There were five armed court police officers and a second metal detector outside of Mobile County Circuit Judge Brandy Hambright’s courtroom Monday — all for a pair of misdemeanor charges. Next door, as an attempted murder trial was being heard, there were no such additional security measures.
That uptick in security, the protestors on Government Street and an entire jury pool being scrapped were the latest developments in the criminal prosecution of Chikesia Clemons, who was charged with disorderly conduct and resisting arrest after a controversial arrest at a Saraland Waffle House in 2018.
Clemons’ arrest on April 22, 2018, made national news after a Snapchat video of the incident went viral. During the arrest, Clemons — a black woman — was taken to the ground by three white officers from the Saraland Police Department (SPD), and during a subsequent scuffle, one of her breasts was exposed. The incident drew national attention and brought national civil rights figures such as Rev. Al Sharpton to Mobile.
The basis for the charges against her stem from an alleged observation made by SPD Officer Christopher Ramey, who testified to hearing Clemons tell a Waffle House employee she would “beat [her] ass” during an argument that supposedly started over a 50-cent charge for plastic utensils. Ramey said that phrase made him believe Clemons was the aggressor and prompted his attempt to arrest her.
After initially refusing to name the officers involved out of concern for their safety, SPD identified Ramey as well as officers Bryson McDaniel and Sam Ellison earlier this year. None have faced any kind of disciplinary action, and Saraland city officials have stood by their actions since the incident occurred.
On the other hand, Clemons and her supporters have continued to maintain she was a victim of racial profiling and police brutality — even after she was convicted of both criminal charges the city brought against her during a bench trial before Saraland Municipal Judge Mark Erwin last summer.
At the conclusion of that trial, Clemons was sentenced to a year of informal probation and fined $400.
However, defense attorney Marcus Foxx quickly appealed Clemons’ case to circuit court, which means it will now be heard by a jury of her peers instead of an appointed city judge. So far, the appeals process to get her case to this point has been somewhat unusual when compared to other misdemeanor cases.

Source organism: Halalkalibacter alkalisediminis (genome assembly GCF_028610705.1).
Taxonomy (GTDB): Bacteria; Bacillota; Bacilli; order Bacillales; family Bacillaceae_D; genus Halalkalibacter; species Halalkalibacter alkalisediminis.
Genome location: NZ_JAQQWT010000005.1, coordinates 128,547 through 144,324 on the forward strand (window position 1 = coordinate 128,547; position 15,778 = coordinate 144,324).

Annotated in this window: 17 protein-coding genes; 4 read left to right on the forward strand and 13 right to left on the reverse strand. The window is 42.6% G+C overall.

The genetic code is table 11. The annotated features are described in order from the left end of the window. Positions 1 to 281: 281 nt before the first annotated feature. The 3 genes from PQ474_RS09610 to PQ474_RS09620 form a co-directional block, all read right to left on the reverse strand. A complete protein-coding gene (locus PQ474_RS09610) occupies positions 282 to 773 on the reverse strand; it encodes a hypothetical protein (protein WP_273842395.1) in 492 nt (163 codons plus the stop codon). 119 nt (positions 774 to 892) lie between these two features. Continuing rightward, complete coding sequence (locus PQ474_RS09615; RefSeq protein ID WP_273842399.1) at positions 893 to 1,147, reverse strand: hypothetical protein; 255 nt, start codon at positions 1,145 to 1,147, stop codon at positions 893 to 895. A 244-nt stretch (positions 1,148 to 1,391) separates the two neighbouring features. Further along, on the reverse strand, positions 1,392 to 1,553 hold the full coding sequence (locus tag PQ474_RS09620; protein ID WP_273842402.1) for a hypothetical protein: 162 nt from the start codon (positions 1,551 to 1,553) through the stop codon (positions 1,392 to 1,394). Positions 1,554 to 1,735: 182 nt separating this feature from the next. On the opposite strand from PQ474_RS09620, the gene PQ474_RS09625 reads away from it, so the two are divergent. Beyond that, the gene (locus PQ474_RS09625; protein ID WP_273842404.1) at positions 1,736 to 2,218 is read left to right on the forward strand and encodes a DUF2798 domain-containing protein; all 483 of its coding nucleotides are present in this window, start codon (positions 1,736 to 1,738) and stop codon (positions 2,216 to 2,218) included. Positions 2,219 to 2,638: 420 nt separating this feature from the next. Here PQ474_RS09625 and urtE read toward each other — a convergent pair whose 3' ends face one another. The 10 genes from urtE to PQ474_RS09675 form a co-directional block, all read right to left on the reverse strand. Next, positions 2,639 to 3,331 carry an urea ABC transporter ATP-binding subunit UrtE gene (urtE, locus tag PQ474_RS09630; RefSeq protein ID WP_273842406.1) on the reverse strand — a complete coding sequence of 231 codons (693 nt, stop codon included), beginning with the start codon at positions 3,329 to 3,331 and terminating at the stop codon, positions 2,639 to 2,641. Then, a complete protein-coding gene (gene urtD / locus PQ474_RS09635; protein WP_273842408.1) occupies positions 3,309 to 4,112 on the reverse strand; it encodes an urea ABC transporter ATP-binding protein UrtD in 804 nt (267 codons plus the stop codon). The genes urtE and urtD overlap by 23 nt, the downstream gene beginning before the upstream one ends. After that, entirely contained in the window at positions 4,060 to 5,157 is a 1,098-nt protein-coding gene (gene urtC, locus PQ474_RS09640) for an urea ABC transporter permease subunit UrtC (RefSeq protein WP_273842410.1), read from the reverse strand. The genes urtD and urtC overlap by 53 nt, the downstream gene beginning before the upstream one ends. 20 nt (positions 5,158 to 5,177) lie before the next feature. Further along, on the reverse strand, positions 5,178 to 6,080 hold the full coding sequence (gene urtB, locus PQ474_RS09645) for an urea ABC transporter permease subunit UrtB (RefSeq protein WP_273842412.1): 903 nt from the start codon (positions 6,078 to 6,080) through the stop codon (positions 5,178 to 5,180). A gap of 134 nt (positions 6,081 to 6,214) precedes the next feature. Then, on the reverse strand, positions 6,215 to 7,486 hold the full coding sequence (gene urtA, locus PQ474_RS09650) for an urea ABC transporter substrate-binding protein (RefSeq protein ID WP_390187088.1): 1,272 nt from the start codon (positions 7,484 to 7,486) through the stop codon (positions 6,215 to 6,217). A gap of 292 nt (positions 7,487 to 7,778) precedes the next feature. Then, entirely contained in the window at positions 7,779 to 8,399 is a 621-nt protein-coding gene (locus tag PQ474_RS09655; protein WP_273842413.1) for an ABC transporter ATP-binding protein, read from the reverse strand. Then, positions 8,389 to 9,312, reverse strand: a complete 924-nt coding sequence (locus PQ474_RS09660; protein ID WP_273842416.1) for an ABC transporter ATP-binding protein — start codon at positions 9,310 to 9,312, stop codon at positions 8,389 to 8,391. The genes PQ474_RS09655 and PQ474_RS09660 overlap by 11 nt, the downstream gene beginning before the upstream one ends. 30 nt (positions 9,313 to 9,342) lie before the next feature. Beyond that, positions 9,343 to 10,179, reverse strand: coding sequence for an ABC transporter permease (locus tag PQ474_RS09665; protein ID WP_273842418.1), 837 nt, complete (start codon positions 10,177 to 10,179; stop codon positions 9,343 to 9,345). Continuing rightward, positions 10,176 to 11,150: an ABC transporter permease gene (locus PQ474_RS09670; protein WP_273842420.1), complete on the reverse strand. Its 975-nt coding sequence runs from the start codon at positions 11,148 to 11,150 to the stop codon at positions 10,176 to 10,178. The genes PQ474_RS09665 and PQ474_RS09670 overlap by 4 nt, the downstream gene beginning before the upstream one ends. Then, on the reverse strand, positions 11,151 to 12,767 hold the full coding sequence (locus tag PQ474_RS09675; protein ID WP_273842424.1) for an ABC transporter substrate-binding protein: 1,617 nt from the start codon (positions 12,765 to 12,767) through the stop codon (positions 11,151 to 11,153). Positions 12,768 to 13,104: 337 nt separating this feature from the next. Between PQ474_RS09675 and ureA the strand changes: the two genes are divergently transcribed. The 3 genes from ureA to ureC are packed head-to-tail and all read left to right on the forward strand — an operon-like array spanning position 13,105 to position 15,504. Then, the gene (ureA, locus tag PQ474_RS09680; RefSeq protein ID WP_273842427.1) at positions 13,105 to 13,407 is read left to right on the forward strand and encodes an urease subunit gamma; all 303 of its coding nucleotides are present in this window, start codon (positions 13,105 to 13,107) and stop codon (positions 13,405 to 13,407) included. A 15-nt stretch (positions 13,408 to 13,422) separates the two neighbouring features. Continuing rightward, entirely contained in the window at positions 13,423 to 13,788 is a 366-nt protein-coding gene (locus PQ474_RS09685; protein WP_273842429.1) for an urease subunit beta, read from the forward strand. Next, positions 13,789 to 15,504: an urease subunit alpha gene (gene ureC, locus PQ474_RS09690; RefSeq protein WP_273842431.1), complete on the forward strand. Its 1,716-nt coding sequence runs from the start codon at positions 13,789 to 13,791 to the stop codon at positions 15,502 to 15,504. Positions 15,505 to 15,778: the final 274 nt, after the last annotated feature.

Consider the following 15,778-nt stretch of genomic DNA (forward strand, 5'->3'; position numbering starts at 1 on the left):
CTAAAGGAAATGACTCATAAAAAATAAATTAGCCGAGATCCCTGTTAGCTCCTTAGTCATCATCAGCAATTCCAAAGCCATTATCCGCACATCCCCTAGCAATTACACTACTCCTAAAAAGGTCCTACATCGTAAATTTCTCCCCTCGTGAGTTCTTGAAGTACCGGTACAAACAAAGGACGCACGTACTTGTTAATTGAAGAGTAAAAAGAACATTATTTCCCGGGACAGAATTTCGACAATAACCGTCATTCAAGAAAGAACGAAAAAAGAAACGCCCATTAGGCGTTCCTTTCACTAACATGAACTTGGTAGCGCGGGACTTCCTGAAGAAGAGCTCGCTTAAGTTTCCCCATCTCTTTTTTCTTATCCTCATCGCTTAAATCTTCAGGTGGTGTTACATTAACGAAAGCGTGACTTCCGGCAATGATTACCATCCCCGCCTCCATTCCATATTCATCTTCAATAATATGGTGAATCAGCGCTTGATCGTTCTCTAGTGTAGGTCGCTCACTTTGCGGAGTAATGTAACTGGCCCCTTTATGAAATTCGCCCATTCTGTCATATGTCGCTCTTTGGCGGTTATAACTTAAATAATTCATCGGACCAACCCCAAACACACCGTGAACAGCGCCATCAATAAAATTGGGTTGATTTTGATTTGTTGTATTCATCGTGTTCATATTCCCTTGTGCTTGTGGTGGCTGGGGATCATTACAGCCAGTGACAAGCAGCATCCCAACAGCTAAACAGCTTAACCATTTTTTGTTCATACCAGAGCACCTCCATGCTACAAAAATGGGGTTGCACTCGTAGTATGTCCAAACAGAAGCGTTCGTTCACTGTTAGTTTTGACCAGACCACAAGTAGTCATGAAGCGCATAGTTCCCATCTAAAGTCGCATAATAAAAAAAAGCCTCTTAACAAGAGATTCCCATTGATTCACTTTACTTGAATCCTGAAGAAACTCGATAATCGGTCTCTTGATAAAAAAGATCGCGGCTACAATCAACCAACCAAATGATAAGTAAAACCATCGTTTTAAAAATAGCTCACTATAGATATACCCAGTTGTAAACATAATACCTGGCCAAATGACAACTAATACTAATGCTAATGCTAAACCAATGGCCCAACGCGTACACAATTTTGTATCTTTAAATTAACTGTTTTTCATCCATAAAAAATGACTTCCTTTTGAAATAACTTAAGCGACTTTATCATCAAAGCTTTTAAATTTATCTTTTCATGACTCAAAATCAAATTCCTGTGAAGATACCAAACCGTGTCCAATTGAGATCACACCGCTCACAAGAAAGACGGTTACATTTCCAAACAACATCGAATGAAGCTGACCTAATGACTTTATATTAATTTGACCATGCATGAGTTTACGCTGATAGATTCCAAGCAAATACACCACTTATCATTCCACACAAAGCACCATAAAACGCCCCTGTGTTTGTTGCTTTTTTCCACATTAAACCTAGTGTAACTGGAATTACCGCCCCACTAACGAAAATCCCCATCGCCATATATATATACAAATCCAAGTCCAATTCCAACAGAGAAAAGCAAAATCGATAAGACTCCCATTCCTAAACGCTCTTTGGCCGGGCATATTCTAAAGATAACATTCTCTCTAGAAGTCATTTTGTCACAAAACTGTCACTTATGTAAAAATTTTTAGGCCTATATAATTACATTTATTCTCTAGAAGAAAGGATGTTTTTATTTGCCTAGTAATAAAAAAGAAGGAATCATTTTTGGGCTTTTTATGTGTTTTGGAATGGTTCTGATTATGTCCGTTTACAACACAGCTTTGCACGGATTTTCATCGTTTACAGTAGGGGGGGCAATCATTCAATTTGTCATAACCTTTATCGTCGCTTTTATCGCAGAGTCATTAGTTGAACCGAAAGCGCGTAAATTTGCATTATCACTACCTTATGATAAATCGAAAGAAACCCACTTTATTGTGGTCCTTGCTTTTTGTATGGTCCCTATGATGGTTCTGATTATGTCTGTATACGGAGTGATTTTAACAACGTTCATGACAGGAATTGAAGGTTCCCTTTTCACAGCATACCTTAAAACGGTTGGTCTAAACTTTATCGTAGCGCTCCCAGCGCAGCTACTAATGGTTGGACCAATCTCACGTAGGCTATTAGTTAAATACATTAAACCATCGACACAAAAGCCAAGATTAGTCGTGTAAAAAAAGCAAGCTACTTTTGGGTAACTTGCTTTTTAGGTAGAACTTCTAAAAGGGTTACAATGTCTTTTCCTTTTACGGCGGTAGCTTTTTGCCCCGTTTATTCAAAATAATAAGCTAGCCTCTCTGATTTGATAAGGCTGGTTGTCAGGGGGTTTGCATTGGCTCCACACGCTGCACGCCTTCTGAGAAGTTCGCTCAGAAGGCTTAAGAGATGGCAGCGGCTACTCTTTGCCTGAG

For starters, a gag order entered early in the process has restricted public comments about the case. It also derailed a press conference Benjamin Crump — an attorney representing Clemons in a planned civil action case — attempted to hold last week even though he’s not involved in her criminal case.
Court filings also indicate there has been friction between Foxx and city prosecutor Jeff Perloff for more than a year over the disclosure of evidence throughout the municipal trial and in part of the pre-trial proceedings in state court. Foxx has alleged “prosecutorial misconduct” for what he believes was an intentional effort to suppress “additional footage” captured by Waffle House cameras on April 22, 2018.
Foxx claims, despite repeatedly asking for all of the footage the prosecution possessed, he didn’t know about this particular footage until after Clemons’ conviction. He argued those recordings could show “different vantage points,” “communications between law enforcement and witnesses” and “video depicting the identity of several witnesses previously withheld from the defendant.”
A motion was filed to dismiss the case in state court because, according to Foxx, the conviction in the lower court should be invalidated by the city withholding that footage from the defense. Hambright denied the motion, though she did order the city to let Foxx view “any and all Waffle House video.”
At the beginning of the scheduled trial this week, Perloff and Foxx spent hours striking and seating the jurors for Clemons’ appeal. Eventually, Hambright cleared the public and media from the courtroom so jurors could be interviewed individually, and the public was excluded from that point forward.
The attorneys and Hambright then spent more than nine hours over two days interviewing jurors one by one, only to throw the entire jury pool out Tuesday morning without any explanation.
As of this publication’s press deadline on Aug. 20, no reason had been given for the decision, and neither side has been able to discuss the jury selection process because the case is still under a gag order.
While it’s unclear why some of the additional steps have been taken in regard to court security and the jury selection process, it’s worth noting local and national media attention has likely played a role in turning what would normally have been a routine case into a controversial, high-profile affair.
Outside of the lingering jury issues, attorneys are still waiting on a confirmation about what testimony Hambright will allow. The city has pushed to focus only on what officer Ramey did or didn’t hear once police arrived, but Foxx has argued that jurors should hear the context of what led up to that moment.
Foxx has also filed a motion seeking to prevent prosecutors from discussing any of Clemons’ prior criminal history or the notice of claim she filed with the city of Saraland — typically the first step of filing a lawsuit against a municipality. As mentioned above, Clemons has already retained a civil attorney.
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